Wednesday, May 19, 2010

High School - Chapter 2

In my last post, I told you about the wonderful Christmas present given to me by my Father.....that he fully supported my wish to graduate from high school. So let's continue.....

With my new found happiness, I set the ball rolling. I changed my studies from an academic course to a commercial one, which included bookkeeping, typing and the handwritten 'lost' language of stenography in which I excelled and enjoyed tremendously.

The transition from academic to commercial caused me to lose quite a few credits....and if I still wanted to graduate with Rose Lorber, somehow, I had to recover those credits. I sought the advice of my Grade Advisor (a music teacher whose name, at the moment, I can't remember) and she directed me to summer school classes at Erasmus Hall High School on Flatbush and Church Avenues in Brooklyn. I enrolled and the summers of 1926 and 1927 were spent at this school accumulating the necessary credits.

During the first two years of my high school days, a new building was being constructed for Girls Commercial High School on Classon Avenue and Union Street.....opposite the famous Brooklyn Museum and across from the Prospect Park Botanical Gardens. In the interium, some of the students were temporarily housed in annex buildings throughout the borough. Rose and I were placed in an annex on Gates Avenue, between Tompkins and Stuyvesant Avenues....and each morning at eight o'clock, we boarded a Gates Avenue trolley at Greene Avenue and St. James Place after walking four long blocks.

Christmas 1925! What a wonderful Christmas; it continued to reign gifts. On returning to school shortly after the holidays, the students at the annex received a surprise announcement, but to me it was a gift: The new term, beginning the first school day in February 1926.....we were all to report to the new building on Classon Avenue; that all Girls Commercial students, for the first time, would all be together in a magnificent building, with a very large auditorium and a huge swimming pool.

Yes, I proudly walked through the Union Street door of this magnificent building on the first school day in February 1926. There was no need for a trolley; I walked ten short blocks straight up Washington Avenue. And on most Friday afternoons for the next two years, I stopped and chatted with my Aunt Filomena (my Mother's youngest sister) whose house I passed-by each day. I decided I would try to do my very best in all the activities assigned to me,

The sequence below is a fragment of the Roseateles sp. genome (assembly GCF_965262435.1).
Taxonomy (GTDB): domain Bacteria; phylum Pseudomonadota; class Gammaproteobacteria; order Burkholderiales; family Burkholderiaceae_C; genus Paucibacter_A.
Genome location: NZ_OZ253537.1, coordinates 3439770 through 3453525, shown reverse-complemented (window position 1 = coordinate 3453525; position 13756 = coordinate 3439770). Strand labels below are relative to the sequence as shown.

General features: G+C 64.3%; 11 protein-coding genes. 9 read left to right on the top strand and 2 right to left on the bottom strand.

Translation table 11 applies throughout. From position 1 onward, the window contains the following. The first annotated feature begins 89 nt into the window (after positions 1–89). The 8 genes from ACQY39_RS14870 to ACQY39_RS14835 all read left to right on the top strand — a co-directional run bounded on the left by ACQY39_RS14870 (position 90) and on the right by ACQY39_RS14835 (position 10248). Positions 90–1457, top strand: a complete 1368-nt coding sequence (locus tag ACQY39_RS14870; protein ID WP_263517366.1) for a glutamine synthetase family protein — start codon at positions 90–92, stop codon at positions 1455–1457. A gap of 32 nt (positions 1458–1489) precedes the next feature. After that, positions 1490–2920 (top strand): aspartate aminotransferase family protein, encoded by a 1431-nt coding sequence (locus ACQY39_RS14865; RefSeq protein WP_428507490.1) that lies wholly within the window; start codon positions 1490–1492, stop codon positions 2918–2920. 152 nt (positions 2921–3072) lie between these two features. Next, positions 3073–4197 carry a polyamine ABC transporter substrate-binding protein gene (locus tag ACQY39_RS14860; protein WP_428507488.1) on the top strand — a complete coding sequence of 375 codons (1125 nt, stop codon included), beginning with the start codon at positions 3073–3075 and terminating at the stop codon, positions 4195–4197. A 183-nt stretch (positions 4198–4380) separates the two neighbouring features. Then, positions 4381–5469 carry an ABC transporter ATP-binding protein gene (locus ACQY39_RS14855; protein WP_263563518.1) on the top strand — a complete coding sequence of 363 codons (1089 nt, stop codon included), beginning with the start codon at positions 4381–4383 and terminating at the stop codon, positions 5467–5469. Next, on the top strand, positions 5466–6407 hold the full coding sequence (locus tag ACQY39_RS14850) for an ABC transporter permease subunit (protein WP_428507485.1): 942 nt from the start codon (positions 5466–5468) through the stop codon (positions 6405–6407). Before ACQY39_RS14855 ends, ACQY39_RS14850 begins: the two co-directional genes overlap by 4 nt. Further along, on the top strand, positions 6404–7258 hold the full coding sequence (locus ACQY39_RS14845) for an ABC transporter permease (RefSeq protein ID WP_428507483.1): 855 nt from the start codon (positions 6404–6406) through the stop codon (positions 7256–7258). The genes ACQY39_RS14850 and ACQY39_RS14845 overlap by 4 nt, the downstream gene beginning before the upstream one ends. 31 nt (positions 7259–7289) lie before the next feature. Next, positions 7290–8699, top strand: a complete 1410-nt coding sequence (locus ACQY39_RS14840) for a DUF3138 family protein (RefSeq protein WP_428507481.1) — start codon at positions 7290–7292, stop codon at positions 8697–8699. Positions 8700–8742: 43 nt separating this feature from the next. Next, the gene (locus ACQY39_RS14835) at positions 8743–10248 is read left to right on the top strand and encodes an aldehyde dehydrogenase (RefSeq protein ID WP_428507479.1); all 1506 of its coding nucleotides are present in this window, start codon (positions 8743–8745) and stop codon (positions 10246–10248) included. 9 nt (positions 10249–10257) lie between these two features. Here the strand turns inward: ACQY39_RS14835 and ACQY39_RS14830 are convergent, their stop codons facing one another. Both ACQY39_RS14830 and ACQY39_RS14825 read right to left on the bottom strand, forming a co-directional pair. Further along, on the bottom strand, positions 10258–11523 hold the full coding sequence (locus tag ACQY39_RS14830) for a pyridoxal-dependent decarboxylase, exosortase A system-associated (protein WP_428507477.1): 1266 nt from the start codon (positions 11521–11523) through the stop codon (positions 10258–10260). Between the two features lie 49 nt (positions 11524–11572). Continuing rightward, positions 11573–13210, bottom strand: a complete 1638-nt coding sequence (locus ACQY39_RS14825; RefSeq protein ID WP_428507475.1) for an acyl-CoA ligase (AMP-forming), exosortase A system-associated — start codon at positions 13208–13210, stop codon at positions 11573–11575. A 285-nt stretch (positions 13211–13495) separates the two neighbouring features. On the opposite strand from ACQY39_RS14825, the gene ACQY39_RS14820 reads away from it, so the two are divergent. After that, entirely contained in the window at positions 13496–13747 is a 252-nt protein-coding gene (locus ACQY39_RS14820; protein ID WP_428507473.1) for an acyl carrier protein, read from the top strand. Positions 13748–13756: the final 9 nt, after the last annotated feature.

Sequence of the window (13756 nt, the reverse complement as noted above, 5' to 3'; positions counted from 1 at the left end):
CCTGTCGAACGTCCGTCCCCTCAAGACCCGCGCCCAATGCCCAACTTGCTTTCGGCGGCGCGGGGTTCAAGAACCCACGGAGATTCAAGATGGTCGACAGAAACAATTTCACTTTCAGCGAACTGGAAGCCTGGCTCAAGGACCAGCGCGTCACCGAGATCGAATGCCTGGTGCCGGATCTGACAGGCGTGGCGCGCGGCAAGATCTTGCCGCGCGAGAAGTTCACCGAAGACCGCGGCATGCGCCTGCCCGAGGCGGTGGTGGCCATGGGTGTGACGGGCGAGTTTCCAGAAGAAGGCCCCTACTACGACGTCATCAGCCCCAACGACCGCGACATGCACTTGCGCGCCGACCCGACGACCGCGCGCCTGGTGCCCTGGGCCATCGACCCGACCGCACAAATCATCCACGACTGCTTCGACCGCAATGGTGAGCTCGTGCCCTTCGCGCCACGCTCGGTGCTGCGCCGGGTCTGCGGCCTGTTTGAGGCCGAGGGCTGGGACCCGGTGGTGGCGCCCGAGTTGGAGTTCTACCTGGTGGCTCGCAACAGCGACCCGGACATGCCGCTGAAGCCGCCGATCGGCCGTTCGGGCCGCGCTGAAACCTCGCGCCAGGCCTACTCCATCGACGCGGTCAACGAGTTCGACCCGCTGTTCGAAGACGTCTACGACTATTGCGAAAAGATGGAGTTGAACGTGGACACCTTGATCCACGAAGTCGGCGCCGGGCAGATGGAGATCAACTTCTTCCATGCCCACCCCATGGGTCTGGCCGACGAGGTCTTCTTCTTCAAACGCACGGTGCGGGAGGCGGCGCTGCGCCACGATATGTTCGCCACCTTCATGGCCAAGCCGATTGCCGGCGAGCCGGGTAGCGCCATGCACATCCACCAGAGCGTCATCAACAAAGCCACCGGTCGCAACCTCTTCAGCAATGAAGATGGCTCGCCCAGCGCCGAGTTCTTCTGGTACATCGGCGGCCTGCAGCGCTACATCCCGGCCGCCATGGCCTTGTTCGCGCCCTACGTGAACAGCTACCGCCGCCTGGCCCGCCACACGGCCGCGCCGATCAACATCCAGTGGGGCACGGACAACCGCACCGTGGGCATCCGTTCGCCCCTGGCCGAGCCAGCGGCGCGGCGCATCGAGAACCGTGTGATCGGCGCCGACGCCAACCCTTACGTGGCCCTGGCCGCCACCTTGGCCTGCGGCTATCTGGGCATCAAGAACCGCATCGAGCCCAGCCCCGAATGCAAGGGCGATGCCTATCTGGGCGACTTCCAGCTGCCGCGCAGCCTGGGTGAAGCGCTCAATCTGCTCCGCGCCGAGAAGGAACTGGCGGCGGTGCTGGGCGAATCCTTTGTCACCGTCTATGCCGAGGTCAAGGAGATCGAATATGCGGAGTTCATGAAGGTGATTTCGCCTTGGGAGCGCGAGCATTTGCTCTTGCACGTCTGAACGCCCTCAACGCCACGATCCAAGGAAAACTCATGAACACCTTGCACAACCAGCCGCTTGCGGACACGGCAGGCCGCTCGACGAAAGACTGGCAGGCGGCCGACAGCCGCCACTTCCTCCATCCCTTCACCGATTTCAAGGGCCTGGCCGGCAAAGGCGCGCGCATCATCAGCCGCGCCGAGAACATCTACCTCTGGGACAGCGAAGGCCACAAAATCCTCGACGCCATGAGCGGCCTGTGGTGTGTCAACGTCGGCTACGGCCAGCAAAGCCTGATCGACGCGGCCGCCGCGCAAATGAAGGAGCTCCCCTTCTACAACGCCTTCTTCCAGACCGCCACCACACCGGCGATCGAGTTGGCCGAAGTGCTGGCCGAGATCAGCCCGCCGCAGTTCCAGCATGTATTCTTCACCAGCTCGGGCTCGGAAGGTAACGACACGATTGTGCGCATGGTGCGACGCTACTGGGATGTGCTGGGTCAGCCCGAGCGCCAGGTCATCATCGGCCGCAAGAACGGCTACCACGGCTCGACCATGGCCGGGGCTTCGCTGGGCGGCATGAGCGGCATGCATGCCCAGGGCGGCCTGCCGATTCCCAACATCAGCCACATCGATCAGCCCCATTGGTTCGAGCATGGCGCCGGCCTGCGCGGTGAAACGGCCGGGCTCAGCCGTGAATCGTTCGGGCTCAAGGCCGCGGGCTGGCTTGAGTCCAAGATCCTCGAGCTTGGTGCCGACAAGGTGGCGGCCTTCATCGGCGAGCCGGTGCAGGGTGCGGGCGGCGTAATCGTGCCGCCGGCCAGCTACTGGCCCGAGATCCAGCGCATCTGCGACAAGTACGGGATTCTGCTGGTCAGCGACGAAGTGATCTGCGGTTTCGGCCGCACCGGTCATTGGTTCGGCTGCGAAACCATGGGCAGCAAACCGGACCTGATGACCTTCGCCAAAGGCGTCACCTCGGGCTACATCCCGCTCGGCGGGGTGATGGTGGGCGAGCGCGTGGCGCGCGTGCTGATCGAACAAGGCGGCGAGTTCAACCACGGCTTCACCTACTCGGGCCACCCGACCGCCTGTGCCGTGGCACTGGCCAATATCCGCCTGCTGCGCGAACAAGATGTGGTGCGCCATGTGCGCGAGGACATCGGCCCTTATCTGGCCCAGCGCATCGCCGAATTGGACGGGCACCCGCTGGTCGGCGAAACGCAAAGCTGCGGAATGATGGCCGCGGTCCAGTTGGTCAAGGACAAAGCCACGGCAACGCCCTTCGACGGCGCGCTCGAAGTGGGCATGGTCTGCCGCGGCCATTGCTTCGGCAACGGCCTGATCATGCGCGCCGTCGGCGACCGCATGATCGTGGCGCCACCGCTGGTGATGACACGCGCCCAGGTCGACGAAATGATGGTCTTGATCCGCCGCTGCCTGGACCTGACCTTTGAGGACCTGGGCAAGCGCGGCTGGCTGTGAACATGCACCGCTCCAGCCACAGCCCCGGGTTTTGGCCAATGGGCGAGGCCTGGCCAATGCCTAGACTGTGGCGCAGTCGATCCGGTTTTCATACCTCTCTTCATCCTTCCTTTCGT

Part of the Gymnasium curriculum was a swimming class once a month. Students were required to purchase a standard-style swimming suit at the school store, and when I asked Mother for the money, I thought she was having a heart attack. She screamed and cried: "No! No! No! You can't go in the water. You will drown." And once again, I sat down and listened to a tale of woe from my dear loving Mother: In Italy, when she was 17 years old, she was riding a horse across the meadows, when she came to a stream she had crossed many times before on her way to and from her home. This particular day, something in the water disturbed the horse and she was thrown into the stream, rendered unconscience and nearly drowned. Fortunately, she was rescued by a neighbor but remained slightly incapacitated for almost a year. "So you must understand; you must not go into the swimming pool; you must promise me; promise me." What could I do, I promised....although I had no idea how to handle it.

Well, I don't recall what excuses I gave once a month to the swimming teachers. However, there is one excuse I used legitimately and frequently; but I can't recall what the others were. As I sit here typing, I calculate there must have been at least 20 swimming sessions during the next two years, and perhaps for the five or six legitimate excuses, I truly can't recall the other fourteen or fifteen ones. Since I can't remember any stress, it probably didn't matter much to the teachers. I'm wondering if I just said "I don't want to swim today"....or did the teachers say to each other "We don't force anyone to climb the ropes, so what's the difference."

Was I a tomboy? Yes, I was. Did I play basketball and all the rougher ball games? I sure did! I remember qll the long black stockings that had holes in them from the falls, scraping the grounds. Did I climb the ropes? Why do you ask? What a snap.....heck, all the way to the top!

I remember clearly....that every Monday morning, we assembled in our beautiful auditorium and after pledging allegiance to our Flag, I can bet that even the people staffing the museum could hear us sing our school song:

We're Girls Commercial
Yes we are, yes we are
In everything, we are the star
We are the star
Ooooh say by jinx
Now don't you wish that you
Belonged to Girls Commercial too.

Two years to go and I will graduate from high school.

To be continued.


1 comment:

  1. Jinx? ! Almost taking my name in vain there! LOL !